A bank can do away withcurrency exposedthrough accommodation of forward transaction of a client by swap transaction. Swap transactions give a way to the bank to alleviate the exposure of currency in a forward trade. A swap transaction refers tosynchronous sale (or purchase) of spot foreign trade against a forward purchase (or sale) of a roughly equal amount of the foreign currency (Young, 1987). A swap can also be defined as the agreement that is conducted between two varying parties which aims at exchanging succession of cash flows for a certain set period of time. In such situations, as a contract is initiated one or more series of cash flows which are determined by random or certain variable which may be interest rate or foreign exchange rate or maybe commodity price (Gibson, 1998).Recently, swaps have increasedsuch that they currently include currency swaps and interest rate swaps.However, to illustrate how the bank can take out the currency exposure created, assume a bank client needs to purchase dollars three months forward against British pound sterling. The bank can deal with this exchange for its client and all the while kill the conversion scale hazard in the exchange by offering (acquired) British pound sterling spot against dollars. The bank will loan the dollars for three months until they are expected to convey against the dollars it has sold forward. The British pounds obtained will be utilized to liquidate the sterling loan. As such it will accommodate a customer’s forward transaction thus will have eliminated the currency exposure. Swaps transactions if conducted properly provide with methods of receiving a type of financing which would otherwise be lacking (Young, 1987).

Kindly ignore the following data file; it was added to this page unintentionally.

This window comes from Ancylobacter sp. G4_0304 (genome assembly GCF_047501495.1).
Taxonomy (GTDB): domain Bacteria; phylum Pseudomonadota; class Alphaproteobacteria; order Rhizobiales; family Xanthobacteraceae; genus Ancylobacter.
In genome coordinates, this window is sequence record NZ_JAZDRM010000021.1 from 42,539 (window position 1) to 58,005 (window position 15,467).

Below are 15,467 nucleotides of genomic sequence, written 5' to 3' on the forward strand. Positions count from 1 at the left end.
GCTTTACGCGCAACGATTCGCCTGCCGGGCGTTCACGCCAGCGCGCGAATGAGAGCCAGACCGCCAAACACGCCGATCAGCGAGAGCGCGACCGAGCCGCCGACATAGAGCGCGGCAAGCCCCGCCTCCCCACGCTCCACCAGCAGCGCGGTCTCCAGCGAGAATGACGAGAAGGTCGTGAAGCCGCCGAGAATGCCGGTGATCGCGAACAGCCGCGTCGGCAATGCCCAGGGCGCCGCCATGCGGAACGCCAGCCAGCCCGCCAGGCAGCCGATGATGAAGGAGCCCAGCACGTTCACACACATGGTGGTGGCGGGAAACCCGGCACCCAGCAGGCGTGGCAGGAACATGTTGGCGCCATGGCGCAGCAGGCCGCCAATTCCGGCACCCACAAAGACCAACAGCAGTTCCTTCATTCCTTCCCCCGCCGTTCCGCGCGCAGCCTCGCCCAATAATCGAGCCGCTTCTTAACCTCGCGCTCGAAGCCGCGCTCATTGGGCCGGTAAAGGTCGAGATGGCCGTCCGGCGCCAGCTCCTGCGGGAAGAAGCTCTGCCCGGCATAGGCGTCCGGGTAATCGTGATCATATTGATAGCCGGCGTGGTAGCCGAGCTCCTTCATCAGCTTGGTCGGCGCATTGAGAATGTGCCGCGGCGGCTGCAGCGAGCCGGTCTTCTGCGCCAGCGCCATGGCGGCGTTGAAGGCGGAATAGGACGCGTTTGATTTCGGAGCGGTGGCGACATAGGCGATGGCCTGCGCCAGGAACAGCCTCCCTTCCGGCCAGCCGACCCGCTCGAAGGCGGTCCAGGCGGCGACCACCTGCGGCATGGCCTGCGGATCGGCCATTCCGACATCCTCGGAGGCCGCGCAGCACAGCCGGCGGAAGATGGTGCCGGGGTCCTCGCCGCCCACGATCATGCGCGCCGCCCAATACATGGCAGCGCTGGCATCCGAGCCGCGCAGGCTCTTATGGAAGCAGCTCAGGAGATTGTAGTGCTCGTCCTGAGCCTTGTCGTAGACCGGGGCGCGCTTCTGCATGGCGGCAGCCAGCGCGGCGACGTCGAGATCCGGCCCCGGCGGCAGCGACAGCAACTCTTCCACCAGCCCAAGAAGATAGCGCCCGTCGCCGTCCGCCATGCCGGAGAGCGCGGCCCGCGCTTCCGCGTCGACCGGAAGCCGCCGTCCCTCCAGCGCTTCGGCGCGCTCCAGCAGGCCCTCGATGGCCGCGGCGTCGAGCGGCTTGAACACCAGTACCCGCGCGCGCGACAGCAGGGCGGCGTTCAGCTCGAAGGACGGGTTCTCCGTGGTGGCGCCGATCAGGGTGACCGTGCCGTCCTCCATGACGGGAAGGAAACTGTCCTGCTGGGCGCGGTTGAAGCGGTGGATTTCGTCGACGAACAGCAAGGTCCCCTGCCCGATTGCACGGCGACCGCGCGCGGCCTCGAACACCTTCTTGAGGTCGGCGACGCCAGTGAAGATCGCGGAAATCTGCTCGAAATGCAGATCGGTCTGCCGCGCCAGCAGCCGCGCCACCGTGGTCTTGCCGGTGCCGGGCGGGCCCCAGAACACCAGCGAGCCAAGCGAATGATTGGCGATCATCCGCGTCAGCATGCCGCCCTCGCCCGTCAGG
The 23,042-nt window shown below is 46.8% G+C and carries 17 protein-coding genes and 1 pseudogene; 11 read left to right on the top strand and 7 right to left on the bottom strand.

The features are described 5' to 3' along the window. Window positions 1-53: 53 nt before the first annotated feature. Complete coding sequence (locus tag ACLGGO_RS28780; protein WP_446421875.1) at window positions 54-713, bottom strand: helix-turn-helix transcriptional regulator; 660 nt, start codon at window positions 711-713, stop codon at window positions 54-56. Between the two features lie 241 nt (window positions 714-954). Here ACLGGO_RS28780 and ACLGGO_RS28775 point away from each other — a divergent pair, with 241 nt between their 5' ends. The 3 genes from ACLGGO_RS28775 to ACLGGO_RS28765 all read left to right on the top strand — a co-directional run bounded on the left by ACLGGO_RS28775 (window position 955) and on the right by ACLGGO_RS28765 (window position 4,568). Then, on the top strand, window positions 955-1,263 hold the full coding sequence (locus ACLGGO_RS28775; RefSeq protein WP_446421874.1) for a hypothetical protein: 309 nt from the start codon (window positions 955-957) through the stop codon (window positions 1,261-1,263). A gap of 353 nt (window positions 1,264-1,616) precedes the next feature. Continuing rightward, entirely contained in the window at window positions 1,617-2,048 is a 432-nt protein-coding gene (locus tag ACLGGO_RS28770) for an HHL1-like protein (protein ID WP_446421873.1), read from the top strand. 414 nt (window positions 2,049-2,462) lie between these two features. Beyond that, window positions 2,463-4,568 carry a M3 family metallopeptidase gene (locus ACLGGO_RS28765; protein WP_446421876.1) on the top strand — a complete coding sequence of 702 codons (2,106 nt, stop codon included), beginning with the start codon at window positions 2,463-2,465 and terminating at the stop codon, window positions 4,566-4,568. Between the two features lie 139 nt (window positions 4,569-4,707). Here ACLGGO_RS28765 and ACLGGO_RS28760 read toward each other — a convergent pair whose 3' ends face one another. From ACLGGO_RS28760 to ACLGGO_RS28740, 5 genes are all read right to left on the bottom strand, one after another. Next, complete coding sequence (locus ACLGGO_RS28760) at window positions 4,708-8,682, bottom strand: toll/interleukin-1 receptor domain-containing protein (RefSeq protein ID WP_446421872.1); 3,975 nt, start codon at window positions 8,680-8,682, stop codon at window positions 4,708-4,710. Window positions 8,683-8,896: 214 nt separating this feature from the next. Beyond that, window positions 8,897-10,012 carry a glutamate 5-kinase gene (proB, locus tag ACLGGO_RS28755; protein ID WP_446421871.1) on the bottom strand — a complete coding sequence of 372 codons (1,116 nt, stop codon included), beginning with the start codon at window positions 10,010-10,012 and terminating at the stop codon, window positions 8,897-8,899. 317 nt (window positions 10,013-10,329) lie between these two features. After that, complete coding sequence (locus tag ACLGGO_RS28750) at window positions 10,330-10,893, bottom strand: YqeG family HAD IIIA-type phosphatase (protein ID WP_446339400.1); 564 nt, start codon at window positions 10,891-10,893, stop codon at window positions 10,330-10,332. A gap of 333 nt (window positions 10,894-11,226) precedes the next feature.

Young, M. D., & Stein, W. L. (1987). Swap transactions under the commodity exchange act: is congressional action needed. Geo. LJ, 76, 1917.
Gibson, W. E. (1998). Are swap agreements securities or futures: The inadequacies of applying the traditional regulatory approach to otcderivaties transactions. J. Corp. L., 24, 379.